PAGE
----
Silver’s name has yet to surface in details surrounding the Seattle snipe hunt. But would it surprise anyone if it does?
Of course not. Nothing is beyond the pale of Arpaio and his den of rogue cops.
One of many examples of the arrogance now on file with the court in U.S. v. Maricopa County is a portion of a deposition of Arpaio’s former chief deputy and enforcer David Hendershott.
Arpaio fired Hendershott in 2011 in the wake of an investigation by Pinal County Sheriff Paul Babeu into an alleged smorgasbord of misdeeds by Joe’s staff, as detailed in a 63-page memo by former Deputy Chief Frank Munnel.
Portions of the deposition were included as an exhibit to the DOJ’s motion for summary judgment in the case.
Earlier this year, both sides moved for summary judgment in U.S. v. Maricopa County.
As this column went to press, Judge Silver denied Arpaio’s requests for summary judgment, while granting the DOJ’s requests on issues related to the Melendres decision.
But in her recent order setting a date for trial, she wrote that her then-impending ruling on these competing motions “will not end this case,” making the August 10 trial necessary.
No doubt this will increase the pressure on the defense to settle with the DOJ before a trial can start.
But back to Hendershott’s deposition, which took place in March 2014.
In it, Hendershott was questioned about his numerous shenanigans while employed as Arpaio’s hatchet man, one of them involving Yavapai County Attorney Sheila Polk.
Polk incurred the wrath of Arpaio and Hendershott by refusing to go along with a prosecutorial witch hunt focused on supervisors Stapley and Wilcox, which had been farmed out to her by Arpaio’s flunky, now-disbarred former Maricopa County Attorney Andrew Thomas.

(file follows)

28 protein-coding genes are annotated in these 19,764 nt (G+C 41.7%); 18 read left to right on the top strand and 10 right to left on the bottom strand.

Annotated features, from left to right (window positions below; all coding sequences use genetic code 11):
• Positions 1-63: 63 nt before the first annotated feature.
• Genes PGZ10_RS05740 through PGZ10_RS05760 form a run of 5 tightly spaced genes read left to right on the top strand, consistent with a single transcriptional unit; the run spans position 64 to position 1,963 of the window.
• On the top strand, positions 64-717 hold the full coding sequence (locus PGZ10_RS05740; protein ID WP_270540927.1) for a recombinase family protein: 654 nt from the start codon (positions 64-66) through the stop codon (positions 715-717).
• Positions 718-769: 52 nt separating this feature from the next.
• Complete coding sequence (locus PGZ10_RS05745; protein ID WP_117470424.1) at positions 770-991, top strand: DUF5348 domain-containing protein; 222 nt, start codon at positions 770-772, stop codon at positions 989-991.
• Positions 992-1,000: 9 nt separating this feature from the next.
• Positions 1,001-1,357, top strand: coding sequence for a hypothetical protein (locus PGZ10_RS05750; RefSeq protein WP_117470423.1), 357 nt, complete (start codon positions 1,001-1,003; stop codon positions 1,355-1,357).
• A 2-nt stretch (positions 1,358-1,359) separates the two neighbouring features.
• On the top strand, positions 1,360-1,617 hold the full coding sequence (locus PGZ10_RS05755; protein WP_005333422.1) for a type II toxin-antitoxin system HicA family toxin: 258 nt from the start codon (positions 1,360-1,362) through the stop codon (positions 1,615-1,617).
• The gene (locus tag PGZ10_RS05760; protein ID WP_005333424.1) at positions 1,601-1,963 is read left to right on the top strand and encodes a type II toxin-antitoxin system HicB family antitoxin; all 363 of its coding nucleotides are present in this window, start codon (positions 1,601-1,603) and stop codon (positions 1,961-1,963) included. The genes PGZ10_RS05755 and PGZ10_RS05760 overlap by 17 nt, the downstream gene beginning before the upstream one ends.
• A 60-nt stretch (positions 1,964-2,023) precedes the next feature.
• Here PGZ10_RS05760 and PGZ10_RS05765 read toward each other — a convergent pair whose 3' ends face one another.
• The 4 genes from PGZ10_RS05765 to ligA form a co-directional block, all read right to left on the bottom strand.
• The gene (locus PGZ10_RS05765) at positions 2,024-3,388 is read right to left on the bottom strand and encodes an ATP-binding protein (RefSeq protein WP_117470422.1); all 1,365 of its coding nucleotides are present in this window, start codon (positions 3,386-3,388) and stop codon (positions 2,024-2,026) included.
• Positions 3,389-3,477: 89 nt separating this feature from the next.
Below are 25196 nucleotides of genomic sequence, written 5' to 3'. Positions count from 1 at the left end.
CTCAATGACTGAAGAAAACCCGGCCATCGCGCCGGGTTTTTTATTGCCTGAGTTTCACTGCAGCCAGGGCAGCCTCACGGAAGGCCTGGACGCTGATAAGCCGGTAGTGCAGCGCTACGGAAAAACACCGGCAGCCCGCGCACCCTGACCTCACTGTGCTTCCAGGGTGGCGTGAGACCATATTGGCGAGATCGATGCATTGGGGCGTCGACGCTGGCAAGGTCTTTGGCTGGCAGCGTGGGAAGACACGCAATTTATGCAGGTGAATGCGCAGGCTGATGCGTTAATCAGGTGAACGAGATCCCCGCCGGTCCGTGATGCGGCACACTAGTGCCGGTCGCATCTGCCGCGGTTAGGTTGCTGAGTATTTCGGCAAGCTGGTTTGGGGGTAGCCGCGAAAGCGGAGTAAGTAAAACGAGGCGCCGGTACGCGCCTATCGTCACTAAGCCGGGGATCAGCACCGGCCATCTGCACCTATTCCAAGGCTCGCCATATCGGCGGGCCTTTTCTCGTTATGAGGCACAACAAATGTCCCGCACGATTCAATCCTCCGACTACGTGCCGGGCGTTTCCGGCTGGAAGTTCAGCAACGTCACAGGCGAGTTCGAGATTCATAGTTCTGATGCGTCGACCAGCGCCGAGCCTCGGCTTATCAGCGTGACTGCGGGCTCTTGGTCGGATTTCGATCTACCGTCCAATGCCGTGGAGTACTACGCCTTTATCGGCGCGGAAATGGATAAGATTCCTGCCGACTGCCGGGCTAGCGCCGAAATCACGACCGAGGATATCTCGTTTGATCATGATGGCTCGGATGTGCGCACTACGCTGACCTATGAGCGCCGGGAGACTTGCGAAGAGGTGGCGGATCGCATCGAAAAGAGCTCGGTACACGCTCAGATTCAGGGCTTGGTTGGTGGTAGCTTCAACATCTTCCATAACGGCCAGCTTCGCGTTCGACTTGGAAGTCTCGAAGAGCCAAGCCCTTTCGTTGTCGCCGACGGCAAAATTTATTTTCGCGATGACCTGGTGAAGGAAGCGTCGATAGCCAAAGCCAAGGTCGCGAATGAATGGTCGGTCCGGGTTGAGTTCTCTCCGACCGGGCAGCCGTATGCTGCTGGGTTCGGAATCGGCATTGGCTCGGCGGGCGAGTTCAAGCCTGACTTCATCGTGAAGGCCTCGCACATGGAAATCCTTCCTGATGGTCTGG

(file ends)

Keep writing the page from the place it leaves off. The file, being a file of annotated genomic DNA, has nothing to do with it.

Ultimately, Polk returned the cases involving Stapley and Wilcox. She later penned an op-ed for the Arizona Republic lambasting the Arpaio-Thomas-Hendershott axis as a threat to the entire criminal justice system and bemoaning the “totalitarianism that is spreading before my eyes.”
In retaliation, Hendershott said he had written a complaint on Polk to the State Bar of Arizona, because she supposedly violated her oath of office by penning the op-ed.
Hendershott also stated that he called Polk’s chief deputy, twice leaving messages: the first expressing his dissatisfaction with Polk’s making negative comments about an ongoing case.
In the second message, Hendershott explained to a DOJ attorney, “I just wanted [Polk’s deputy] to know that I contacted the FBI about her conduct.”
The DOJ asserts in court documents that this apparent attempt to intimidate an elected county prosecutor was part of a series of retaliatory acts against people exercising their First Amendment right to be openly critical of Arpaio.
Indeed, Hendershott, often with Arpaio’s approval, “filed numerous bar and judicial complaints that ultimately were dismissed as meritless.”
And these bar and judicial complaints were part of a larger pattern of bogus “lawsuits, judicial, and bar complaints, arrests, and investigations, as well as arrests and investigations unsupported by probable cause or reasonable suspicion.”
What intrigues me is that Hendershott never expresses an iota of remorse at this stage of the game. Instead, he and the sheriff were right, and everyone else — judges, prosecutors, ordinary citizens — were wrong.
This despite Hendershott’s getting thrown under the proverbial bus by his jefe, Arpaio.
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It’s an arrogance that’s shared by the guy who replaced Hendershott — Chief Deputy Sheridan — and by Arpaio.
Now, the improper investigations of Snow’s wife and a chimera of a conspiracy theory cooked up by Joe’s pal in Seattle are giving Joe’s lawyers fodder to try to throw Snow off the case.
There’s only one way to end this ceaseless rerun of Arpaio’s misconduct, his abuses of his power to deflect investigations and possible indictment.
Charge Arpaio and his goons for their crimes in office and place them in handcuffs.